I was born beside a river. My mother lay not in the softness of a birthing bed when she pushed me into the world but on the hard ground, in a tent, tended not by healers and midwives, as she was when my brothers were born, but by my father, who was younger than I am now and terrified. It was the middle of the night, and Laurelin slept, but Telperion bathed the land in silver light, and through an opening in the tent flaps, the first light I saw was Telperion on the water, and this was the light that was put into my eyes.
On my first begetting day, Ada rose in the middle of the night and left my mother and me asleep to gallop to that river with nothing but two stones in his pocket. Even without a wife heavy with child this time, crossing the river was difficult and dangerous. It was springtime, and the water surged and devoured the banks of the river in great chunks of red earth, but he crossed and knelt at the very place where I was born, waiting until Telperion swelled to silvery brilliance, as she had when my eyes opened for the first time, before removing the stones from his pocket to capture forever the same light that touched my eyes with silver.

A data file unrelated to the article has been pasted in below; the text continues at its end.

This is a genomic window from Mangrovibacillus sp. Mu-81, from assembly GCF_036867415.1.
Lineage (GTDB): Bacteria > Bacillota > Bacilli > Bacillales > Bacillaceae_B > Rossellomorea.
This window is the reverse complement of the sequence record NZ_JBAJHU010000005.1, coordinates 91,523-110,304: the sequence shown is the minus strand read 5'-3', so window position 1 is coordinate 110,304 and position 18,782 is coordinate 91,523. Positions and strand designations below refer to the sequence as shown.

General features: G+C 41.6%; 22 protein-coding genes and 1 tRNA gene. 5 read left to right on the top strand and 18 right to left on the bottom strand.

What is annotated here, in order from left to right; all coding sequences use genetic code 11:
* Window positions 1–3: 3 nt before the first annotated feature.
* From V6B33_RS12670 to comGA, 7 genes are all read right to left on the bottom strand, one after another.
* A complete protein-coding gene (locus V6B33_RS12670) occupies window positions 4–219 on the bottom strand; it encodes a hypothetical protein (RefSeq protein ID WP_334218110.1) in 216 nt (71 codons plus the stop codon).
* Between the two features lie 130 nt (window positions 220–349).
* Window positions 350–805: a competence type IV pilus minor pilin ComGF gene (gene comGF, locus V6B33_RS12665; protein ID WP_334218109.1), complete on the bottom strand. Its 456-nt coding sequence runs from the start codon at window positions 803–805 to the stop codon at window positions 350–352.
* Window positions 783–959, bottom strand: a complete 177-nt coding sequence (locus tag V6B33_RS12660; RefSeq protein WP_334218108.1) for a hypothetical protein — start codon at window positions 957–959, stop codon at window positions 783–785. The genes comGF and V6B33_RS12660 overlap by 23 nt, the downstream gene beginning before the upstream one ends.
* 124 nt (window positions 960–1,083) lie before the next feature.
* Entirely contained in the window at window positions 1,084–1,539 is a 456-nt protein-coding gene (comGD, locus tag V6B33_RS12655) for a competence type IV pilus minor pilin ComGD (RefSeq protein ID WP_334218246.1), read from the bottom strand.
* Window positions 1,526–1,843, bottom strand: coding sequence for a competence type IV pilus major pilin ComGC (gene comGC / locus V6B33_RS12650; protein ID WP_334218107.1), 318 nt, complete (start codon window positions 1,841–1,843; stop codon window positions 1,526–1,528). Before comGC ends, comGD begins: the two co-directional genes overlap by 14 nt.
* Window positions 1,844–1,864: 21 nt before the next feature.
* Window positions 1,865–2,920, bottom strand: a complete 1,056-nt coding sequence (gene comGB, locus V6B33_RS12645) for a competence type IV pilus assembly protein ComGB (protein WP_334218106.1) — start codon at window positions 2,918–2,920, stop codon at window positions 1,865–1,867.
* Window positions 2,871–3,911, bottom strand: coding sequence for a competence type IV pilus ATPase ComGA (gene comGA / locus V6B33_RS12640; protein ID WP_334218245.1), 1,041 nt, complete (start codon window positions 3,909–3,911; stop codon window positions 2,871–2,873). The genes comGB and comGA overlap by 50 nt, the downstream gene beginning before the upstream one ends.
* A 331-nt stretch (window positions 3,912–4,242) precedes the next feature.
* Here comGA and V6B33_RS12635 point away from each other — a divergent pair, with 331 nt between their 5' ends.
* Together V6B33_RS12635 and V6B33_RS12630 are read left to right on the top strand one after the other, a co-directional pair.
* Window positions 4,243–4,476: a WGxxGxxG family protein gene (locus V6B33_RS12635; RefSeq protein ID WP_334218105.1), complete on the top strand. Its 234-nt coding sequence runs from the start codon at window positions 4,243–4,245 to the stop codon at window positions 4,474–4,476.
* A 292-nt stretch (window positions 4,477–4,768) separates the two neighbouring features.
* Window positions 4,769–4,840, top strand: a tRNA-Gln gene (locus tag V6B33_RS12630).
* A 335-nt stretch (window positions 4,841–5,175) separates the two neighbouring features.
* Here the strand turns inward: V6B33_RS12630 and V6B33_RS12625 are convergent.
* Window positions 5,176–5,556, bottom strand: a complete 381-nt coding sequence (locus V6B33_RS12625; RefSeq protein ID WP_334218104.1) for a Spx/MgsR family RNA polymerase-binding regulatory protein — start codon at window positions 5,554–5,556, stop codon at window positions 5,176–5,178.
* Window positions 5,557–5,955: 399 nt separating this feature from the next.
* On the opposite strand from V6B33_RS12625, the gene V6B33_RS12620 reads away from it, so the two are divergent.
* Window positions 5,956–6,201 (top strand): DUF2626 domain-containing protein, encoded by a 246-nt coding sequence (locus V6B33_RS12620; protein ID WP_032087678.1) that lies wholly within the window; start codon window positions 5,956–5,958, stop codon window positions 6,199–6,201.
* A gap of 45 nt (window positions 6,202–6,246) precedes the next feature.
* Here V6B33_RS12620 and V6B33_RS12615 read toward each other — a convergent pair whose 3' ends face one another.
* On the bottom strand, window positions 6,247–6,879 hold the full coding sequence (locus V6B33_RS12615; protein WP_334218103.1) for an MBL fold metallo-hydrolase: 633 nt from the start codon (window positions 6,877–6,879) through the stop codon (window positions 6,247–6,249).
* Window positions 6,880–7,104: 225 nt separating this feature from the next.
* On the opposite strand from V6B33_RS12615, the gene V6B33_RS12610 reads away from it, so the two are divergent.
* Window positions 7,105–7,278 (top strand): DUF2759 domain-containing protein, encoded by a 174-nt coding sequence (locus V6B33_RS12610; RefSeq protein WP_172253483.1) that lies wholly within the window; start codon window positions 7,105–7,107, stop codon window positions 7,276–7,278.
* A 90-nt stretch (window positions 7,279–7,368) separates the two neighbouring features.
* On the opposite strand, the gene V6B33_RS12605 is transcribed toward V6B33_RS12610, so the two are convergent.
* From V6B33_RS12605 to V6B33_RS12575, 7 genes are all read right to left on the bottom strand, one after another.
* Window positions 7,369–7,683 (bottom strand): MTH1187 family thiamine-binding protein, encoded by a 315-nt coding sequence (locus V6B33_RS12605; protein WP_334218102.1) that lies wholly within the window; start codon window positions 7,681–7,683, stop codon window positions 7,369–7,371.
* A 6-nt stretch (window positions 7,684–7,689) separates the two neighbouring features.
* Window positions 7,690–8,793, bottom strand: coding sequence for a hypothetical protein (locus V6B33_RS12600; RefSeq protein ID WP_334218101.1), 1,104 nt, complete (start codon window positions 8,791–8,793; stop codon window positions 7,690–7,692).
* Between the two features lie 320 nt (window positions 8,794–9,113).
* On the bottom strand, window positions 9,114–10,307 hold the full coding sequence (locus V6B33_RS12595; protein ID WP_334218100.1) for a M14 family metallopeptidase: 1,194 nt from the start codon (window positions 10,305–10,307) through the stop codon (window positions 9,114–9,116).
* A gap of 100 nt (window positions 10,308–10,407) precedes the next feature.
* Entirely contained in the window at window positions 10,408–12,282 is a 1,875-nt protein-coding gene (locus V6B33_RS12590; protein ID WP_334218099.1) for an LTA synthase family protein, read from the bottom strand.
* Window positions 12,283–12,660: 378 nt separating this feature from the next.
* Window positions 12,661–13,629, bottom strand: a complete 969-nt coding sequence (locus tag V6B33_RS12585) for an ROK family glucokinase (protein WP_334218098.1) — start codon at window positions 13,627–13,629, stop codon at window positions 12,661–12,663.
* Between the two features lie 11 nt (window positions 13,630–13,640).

One stone was my first begetting day gift. The other, Ada wears around his neck with the same loyalty as he wears his gold wedding band. His Nelyo-stone, he calls it. It will go with him, he says, to the end of Arda. Normally, mine hangs at my sternum, out of sight, under my clothes, on a shabby silver chain darkened by a patina of grime, but tonight, I will wear it at my throat on a shorter silver chain of perfect brilliance. As I dress, Macalaurë finds the shorter chain without my asking and—removing the stone from the longer, grimy one, which he pools gently in my jewelry box—he slips the stone onto it. I fix the laces on my tunic last, and when I finish, he rises and clasps the chain around my neck without a word.
“Thank you,” I say, and he says, “You’re dressed. Now braid my hair.”